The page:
Choosing The Best Patio Flooring For Your DIY Backyard

There’s a lot to consider when designing your own personal DIY backyard, but the root of it all will be your patio floor. The material you choose will dictate the character of your patio, while cost, weather conditions, and function must also be factored in. We’ve put together a list of options with advantages and disadvantages to help you decide.  


Wood

Wooden decks are very popular, widely revered as a sleek addition to a backyard. Wooden decks are attractive. Deck boards can be cut at any angle and put together in a multitude of designs. You can include lattice or wrought iron, for example, and you can stain the boards any colour you choose.  The deck will provide a linear, structured focal point for your patio. They are generally easier to assemble/put together than other materials, making it a less expensive option. Another benefit to wood is that you can build up off the ground, and build a roof or pergola for your patio.

The only downside to using wood is – other than deforestation – that it breaks down over time, requiring semi-regular maintenance, and sometimes causing splinters. Depending upon the elevation of your yard, however, wood could prove to require less maintenance than material laid in the earth. When built properly, wooden decks will be extremely secure and braced. Lumber must be pressure-treated to prevent decay.


Natural Stone

Natural stone is beautiful and durable, but can be rather costly, depending upon the project. Its slip-resistant texture makes it ideal for a poolside patio. You can recreate waterfalls and lagoons with stone; because it’s natural, it creates an area of different terrain, bringing natural beauty of the earth to your own backyard. People will always be impressed by natural stone, because each rock is unique. There are many cuts and types of stone available, making it easy to customize the layout. Stone is extremely long-lasting, but individual pieces can shift when laid improperly, or when subjected to a climate with regular freeze-thaw cycles. Stone is also very heavy and can be difficult for an unskilled person to handle it. It is best to have a professional landscaper design your stone patio. This can drive up the cost, but it will last a lifetime and enhance the overall aesthetic of your backyard.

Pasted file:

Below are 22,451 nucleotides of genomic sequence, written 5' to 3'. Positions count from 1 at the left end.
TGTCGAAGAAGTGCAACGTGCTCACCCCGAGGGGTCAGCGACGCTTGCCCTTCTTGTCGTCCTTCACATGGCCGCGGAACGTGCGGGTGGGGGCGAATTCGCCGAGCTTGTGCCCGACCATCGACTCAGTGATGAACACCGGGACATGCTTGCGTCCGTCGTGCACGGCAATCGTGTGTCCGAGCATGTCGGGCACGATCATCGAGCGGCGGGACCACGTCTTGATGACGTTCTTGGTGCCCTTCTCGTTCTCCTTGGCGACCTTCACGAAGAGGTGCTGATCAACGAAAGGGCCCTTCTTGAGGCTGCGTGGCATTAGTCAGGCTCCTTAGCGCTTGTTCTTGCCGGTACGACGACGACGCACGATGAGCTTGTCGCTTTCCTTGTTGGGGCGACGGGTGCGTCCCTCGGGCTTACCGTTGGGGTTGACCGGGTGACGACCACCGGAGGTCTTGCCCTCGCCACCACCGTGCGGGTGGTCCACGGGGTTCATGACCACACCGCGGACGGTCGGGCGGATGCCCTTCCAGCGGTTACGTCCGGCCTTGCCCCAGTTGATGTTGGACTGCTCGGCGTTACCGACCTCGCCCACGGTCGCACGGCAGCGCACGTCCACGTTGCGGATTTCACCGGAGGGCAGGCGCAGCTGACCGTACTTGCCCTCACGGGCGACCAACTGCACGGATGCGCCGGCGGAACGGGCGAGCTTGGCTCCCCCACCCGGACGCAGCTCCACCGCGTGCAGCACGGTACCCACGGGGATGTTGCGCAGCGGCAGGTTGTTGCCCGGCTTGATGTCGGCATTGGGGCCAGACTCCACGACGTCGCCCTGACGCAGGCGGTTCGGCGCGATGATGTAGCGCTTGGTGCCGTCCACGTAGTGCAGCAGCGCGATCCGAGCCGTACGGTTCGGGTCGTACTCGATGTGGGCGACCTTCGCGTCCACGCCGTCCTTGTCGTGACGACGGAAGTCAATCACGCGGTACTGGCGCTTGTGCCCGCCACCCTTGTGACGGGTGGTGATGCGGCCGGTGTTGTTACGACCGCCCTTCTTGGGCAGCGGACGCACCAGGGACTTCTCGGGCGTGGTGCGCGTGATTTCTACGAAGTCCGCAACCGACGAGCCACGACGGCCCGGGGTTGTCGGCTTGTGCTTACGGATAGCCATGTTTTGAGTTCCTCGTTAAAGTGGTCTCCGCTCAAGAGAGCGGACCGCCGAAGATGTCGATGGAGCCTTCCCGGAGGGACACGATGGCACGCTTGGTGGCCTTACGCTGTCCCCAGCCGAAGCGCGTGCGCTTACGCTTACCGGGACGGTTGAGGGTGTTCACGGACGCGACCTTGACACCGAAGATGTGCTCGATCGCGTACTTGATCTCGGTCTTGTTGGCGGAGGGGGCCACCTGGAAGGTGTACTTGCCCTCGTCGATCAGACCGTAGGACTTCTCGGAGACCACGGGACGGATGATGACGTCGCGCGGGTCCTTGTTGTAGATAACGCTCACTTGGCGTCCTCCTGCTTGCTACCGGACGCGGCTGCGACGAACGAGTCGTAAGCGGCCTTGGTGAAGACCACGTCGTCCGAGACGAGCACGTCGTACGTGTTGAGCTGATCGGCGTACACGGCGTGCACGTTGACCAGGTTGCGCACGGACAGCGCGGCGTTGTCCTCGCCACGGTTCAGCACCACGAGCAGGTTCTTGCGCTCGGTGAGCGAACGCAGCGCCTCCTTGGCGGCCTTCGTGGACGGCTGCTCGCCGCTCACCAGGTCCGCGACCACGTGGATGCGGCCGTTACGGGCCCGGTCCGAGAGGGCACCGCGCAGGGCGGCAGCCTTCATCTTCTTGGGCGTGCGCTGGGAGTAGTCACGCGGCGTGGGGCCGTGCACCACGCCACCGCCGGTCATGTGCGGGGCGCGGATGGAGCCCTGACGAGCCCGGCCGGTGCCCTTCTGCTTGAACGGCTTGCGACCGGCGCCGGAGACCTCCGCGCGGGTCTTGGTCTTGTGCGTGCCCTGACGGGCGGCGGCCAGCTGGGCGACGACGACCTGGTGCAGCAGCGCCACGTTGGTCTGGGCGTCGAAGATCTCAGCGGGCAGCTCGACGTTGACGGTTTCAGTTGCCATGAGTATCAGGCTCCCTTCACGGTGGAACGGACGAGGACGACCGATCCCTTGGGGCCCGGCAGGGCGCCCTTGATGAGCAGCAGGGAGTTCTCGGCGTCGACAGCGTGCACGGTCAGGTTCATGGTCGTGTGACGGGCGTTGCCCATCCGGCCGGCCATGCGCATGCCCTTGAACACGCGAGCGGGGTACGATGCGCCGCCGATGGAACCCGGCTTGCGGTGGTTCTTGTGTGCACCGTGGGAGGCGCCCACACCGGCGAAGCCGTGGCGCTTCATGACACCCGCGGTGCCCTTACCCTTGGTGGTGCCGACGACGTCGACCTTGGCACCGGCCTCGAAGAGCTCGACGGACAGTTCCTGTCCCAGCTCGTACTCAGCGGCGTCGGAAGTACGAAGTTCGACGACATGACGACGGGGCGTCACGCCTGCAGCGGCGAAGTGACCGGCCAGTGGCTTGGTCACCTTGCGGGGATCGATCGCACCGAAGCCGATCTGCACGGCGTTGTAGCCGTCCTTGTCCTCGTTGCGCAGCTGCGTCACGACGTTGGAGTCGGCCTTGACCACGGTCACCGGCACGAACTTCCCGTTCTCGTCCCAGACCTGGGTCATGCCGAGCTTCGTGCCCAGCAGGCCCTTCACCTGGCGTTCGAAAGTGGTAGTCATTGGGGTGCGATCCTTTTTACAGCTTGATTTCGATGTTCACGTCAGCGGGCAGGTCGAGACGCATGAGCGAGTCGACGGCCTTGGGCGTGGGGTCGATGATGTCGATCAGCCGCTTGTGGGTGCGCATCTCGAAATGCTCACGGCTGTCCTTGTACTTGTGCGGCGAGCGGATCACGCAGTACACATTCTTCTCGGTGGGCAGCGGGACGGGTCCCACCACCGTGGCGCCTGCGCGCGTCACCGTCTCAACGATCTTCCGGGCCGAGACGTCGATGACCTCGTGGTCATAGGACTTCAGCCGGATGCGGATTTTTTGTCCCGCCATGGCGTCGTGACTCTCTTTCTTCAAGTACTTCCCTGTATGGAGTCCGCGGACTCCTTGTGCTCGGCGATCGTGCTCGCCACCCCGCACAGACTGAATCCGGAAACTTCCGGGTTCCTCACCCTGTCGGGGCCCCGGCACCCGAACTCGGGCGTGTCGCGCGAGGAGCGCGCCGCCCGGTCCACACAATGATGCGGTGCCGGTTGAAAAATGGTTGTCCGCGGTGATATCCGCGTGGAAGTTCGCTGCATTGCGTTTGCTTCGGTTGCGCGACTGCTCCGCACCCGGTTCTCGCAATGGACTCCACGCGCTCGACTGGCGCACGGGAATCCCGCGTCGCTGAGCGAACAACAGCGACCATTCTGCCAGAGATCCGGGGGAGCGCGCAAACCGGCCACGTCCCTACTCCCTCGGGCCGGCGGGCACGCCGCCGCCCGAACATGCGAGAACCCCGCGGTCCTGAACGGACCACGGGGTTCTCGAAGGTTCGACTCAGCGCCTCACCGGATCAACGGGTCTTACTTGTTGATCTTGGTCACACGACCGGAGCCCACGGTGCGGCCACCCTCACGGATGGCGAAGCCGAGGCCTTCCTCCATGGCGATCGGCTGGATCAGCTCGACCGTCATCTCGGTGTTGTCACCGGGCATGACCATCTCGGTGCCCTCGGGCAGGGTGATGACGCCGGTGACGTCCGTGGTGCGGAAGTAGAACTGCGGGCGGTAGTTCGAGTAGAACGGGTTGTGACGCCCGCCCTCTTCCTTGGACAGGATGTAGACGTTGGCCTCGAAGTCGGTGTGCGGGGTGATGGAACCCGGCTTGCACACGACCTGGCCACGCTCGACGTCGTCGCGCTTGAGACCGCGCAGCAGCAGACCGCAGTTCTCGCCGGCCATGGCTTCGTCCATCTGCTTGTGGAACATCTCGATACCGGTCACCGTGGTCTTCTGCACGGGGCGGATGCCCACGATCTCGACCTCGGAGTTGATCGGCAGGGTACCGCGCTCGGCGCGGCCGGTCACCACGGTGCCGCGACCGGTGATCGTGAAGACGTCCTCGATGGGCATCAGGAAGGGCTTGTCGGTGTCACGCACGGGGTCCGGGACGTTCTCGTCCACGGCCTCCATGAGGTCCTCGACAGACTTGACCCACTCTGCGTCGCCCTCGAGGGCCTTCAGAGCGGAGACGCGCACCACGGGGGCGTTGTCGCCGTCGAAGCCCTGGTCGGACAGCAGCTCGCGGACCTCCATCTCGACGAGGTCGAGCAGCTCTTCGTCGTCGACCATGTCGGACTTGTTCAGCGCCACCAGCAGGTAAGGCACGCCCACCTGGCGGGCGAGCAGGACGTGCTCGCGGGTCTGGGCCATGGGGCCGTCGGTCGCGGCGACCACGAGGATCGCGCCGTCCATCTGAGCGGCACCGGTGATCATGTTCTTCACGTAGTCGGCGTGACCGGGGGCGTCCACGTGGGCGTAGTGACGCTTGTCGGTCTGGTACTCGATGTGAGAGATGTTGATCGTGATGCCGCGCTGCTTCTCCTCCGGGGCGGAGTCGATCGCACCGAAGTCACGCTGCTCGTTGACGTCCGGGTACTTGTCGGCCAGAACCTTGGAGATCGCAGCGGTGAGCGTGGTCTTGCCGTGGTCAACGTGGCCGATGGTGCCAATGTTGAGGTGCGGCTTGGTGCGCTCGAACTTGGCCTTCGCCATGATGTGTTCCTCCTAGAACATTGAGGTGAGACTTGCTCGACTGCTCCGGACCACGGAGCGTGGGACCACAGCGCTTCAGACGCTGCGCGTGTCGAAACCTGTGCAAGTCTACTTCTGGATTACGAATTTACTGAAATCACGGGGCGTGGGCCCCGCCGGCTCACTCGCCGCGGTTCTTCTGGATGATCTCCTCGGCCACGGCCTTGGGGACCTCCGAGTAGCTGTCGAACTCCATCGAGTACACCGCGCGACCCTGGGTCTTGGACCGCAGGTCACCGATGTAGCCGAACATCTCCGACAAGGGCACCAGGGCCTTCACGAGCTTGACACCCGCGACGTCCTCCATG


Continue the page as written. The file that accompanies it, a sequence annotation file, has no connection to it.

Gravel

Gravel is a less expensive patio flooring option. It is readily available and very easy to install (simply lay a sheet of landscaping fabric down and pour gravel on top), making it quick and convenient. However, while it is convenient initially, it becomes less convenient over time as it requires regular raking to keep it tidy, and items may become buried.

Gravel can be uncomfortable to walk upon, especially for pets. As well, backyard entertaining means guests coming in and out of the house, and gravel is easily kicked and tracked around. Idea: incorporate gravel into your design by laying it in a ring around the firepit, or around a birdbath. This will save you some money and add intrigue to your patio design.


Concrete

Concrete tends to make a less attractive patio, but provides a durable, solid, and long-lasting patio floor. Cement takes at least twenty-four hours to cure, giving you time to customize the texture and pattern before it dries. Concrete is a less expensive option, and relatively easy to install. If you do not own a cement mixer, they can be expensive to rent, but it is physically taxing to mix by hand. It can also become uncomfortable to walk upon. Concrete is best used for ground-level patios.


Brick

Due to the smaller size of bricks, they are easier to handle, and can be manipulated into wonderful mosaic patterns. Brick can also complement most house exteriors. You have the choice of smooth or rough finishes and many colours such as red, pink, beige, grey, and black. Though time-consuming to install, when properly laid, a brick patio will last a lifetime. Keep in mind that brick patios tend to be more attractive when smaller in size.


Concrete Pavers

Concrete and clay pavers are similar to bricks, but cut into several different shapes, allowing for interesting mosaic designs. Concrete pavers will be grey, while clay will come in shades of red. They are a very durable, long-lasting patio option. They are a less expensive alternative to brick, allowing you to replicate the effect at a lower cost. They require some maintenance, as they must be cleaned regularly.

Consider your budget when choosing your flooring, Installing the patio yourself will save you money, but some materials are best installed by professionals. Consider the function of your patio. Is it ground level? Is it elevated? How many guests do you typically entertain? Is it beside a pool and requires a slip-free surface? Lastly, consider your climate to find a patio floor that will provide years and years of backyard entertaining fun.


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